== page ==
Before Wiltshire, there was Cumbria, a county bordered by the sea. Where the Irish waters cracked a wedge from the border, the Solway Firth filled it with silt and sand.
I must go down to the seas again,
to the lonely sea and the sky,
And all I ask is a tall ship
and a star to steer her by,
And the wheel’s kick and the wind’s song
and the white sail’s shaking,
And a grey mist on the sea’s face
and a grey dawn breaking.
– Sea-Fever by John Masefield
To the west of my house, a river pours itself into the Irish Sea. From a calcareous birth under the limestone of Mallerstang Edge, the river cuts its ninety-mile dash to the sea, stopping, on occasion, to flood a city.
To the Romans, she was Itouva, a name borrowed from the earlier Britons who knew her sweeps and flexes and called her Ituna, to bend. Beyond the city, the contemporary Eden shapes lazy arcs through rich green pastures until Rockcliffe. Here, the estuarine elements of the Solway Firth begin to blend with the salt-free freshwater below orange sandstone bluffs. Below the churn of the fresh and the salt, three great banks of sand, that once bore armies, crossed the estuary.
The Peatwath crossed the shallow Eden below Rockcliffe, the Sulwath spanned the mouth of the Border Esk, and the Sandwath, furthest west, traversed a broad bank from Drumburgh to Dornock. Three fords of peat, mud and sand; sutures that tied the jagged edge of nations together.
Solway isn’t the way of the sun, though the sunsets here are indescribable. It is the way of Anglo-Saxon sul, the way of mud. Edward Longshanks fell foul of it in 1307. He died of dysentery while camped on the marshes waiting to cross the Sandwath. A single pillar marks the place, encircled by rusted iron railings and grazing salt-beef cattle. Edward I still waits outside the Greyhound Pub in nearby Burgh-by-Sands, a sword and helm in hand, inclined to hammer the Scots. It’s the finest statue in Cumbria. The King’s wasted body lay in State at St. Michael’s Church for ten days. His heir, Edward II, later proclaimed King in Carlisle.
The sleepy sound of a tea-time tide
Slaps at the rocks the sun has dried,
Too lazy, almost, to sink and lift
Round low peninsulas pink with thrift.
– A Bay in Anglesey by John Betjeman
It’s a fast road out of Carlisle, west, towards the sunset, which is at odds with the unhurriedness of life on the island. It is where happiness is in the anticipation, not the fulfilment. Locals still call it the island, a single brown contour ring of height reaching out of the Solway marsh, a land bridge between two estuaries. To the south, Morricambe Bay, once a natural harbour for the Roman galleys that brought olive oil and garum to Hadrian’s Wall.
The mosses, peats and waths of the Solway Firth have always been an end and a crossing point. When the tide is out, the water-edge can be a mile away. An imperceptible causeway connects the end of arable fields with the beginning of marsh. It is like stepping off the chartered into the unchartered. Deep channels cut through the marsh that still hold water during the hottest months. The marsh grass is out of this world, pricked with sea pinks, close-cropped by sheep, and alive to the sound of ascending Skylarks.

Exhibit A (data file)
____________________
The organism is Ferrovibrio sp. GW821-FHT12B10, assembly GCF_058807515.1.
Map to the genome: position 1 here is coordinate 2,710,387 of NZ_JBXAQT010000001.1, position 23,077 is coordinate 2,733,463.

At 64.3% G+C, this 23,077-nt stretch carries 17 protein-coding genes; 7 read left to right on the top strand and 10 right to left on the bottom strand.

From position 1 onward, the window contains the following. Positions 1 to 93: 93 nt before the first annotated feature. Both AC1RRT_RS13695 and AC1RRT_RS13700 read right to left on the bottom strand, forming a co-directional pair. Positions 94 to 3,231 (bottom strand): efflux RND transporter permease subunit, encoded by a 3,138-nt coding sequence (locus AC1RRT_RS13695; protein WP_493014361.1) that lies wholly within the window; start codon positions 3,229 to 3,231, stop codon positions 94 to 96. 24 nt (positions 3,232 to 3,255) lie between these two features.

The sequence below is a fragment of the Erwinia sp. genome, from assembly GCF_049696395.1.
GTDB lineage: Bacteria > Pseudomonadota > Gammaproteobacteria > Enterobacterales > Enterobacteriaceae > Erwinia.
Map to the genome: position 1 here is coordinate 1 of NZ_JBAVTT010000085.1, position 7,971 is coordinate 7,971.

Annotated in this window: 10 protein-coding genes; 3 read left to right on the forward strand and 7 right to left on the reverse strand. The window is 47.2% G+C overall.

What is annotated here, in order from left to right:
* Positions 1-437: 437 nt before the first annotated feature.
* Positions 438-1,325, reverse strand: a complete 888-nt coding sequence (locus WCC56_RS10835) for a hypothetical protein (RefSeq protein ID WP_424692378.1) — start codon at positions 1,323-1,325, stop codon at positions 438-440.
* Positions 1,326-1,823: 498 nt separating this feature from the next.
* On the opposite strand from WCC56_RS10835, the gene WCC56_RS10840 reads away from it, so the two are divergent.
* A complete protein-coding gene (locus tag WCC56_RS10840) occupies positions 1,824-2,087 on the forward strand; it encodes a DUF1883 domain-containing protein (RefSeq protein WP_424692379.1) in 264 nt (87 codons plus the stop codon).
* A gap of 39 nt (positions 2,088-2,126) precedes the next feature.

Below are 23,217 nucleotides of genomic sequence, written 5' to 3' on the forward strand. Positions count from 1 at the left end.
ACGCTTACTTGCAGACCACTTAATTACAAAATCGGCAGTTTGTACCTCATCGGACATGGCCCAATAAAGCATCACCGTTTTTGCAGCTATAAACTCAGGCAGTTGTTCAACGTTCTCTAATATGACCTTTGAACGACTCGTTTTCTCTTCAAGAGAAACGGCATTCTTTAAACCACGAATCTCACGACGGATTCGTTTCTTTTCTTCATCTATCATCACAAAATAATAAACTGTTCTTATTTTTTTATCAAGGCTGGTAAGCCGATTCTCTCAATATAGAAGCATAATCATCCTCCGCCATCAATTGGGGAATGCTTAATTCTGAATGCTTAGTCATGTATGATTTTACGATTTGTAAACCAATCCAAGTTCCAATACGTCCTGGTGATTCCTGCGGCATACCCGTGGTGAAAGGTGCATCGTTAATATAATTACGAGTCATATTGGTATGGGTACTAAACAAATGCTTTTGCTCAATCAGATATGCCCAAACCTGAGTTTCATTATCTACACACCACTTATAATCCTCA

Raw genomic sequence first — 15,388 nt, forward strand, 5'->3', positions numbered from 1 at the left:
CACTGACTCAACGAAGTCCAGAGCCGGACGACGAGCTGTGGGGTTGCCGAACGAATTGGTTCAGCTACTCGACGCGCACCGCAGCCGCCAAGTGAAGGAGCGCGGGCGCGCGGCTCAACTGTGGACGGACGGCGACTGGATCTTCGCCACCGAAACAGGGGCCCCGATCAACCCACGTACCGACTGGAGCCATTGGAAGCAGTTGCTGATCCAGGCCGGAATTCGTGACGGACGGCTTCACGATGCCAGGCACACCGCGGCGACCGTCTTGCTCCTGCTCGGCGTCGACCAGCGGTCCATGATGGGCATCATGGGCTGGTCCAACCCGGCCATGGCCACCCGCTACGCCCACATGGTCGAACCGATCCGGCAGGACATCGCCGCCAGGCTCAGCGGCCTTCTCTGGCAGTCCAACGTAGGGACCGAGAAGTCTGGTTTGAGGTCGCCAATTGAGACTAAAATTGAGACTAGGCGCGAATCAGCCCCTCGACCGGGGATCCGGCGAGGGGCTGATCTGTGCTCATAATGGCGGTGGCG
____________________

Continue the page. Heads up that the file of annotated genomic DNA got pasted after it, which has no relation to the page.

Thrift ~ Sea Thrift ~ Sea Pink ~ Cliff Rose ~ Cushion Pink ~ Lady’s Pin Cushion ~ Marsh Daisy ~ Sea Gillyflower ~ Sea Grass ~ Cliff Clover ~ Mary’s Pillow ~ Beach Wave
-Twelve names for Thrift
Nothing but a Sea Change
Full fathom five thy father lies;
Of his bones are coral made;
Those are pearls that were his eyes:
Nothing of him that doth fade,
But doth suffer a sea-change
Into something rich and strange.
– The Tempest by William Shakespeare
The Solway lives in a liminal state, burnishing the edges of the salt marsh twice a day, each day, pushing England & Scotland further apart. The inner Solway Firth is home to one of the highest tidal reaches in the United Kingdom. A neap spring tide will rise and fall as much as 8 metres. The estuary is every day-cleansed with a saline solution. The sky is sand-papered by wind-blown grains. Every compass point stretches into thin lines, the horizon crenelated with hills. It is edgeland, a debatable space where you feel unimportant, that you begin not to matter. It is a distant, intimate and self-contained universe.
At the coastal edge, the sea nibbles away at the dunes. A northerly longshore drift stirs up the shallow silt. At the high Spring tides or when the wind is driving up the Firth, mucky waves deposit a layer of silt on the marsh. The grass becomes salty and unpalatable and is left to grow, a catchment area for the next deposit of silt. This is how the marsh grows upwards in laminations of sandy, salty, silt.
To the Worlds End
Here, on the level sand,
Between the sea and land,
What shall I build or write
Against the fall of night?
– Smooth between sea and land by A. E. Housman
At the edge, step off the marsh grass, step through the erosion, onto the sand. It can be six foot down in places so you are hidden from view. In front and to the side, a mile of sand. No blue flag beach can match this. The river lies still in the distance, ebbing out towards the Solway Firth. It is the safest time to visit the sandbanks, just after high tide, when you have a clear six hours before the water barrels up the funnelling estuary, its mini bore moving faster than walking pace.
Here, at the worlds end, is silence. All you can hear is the turning of the tide, the far-off cries from thousands of overwintering birds, and the unfaltering breeze that pushes the surface tension of the rippled sand over and over and over.
‘To the worlds end I thought I’d go
And o’er the brink just peep adown
To see the mighty depths below’
Birds Nesting by John Clare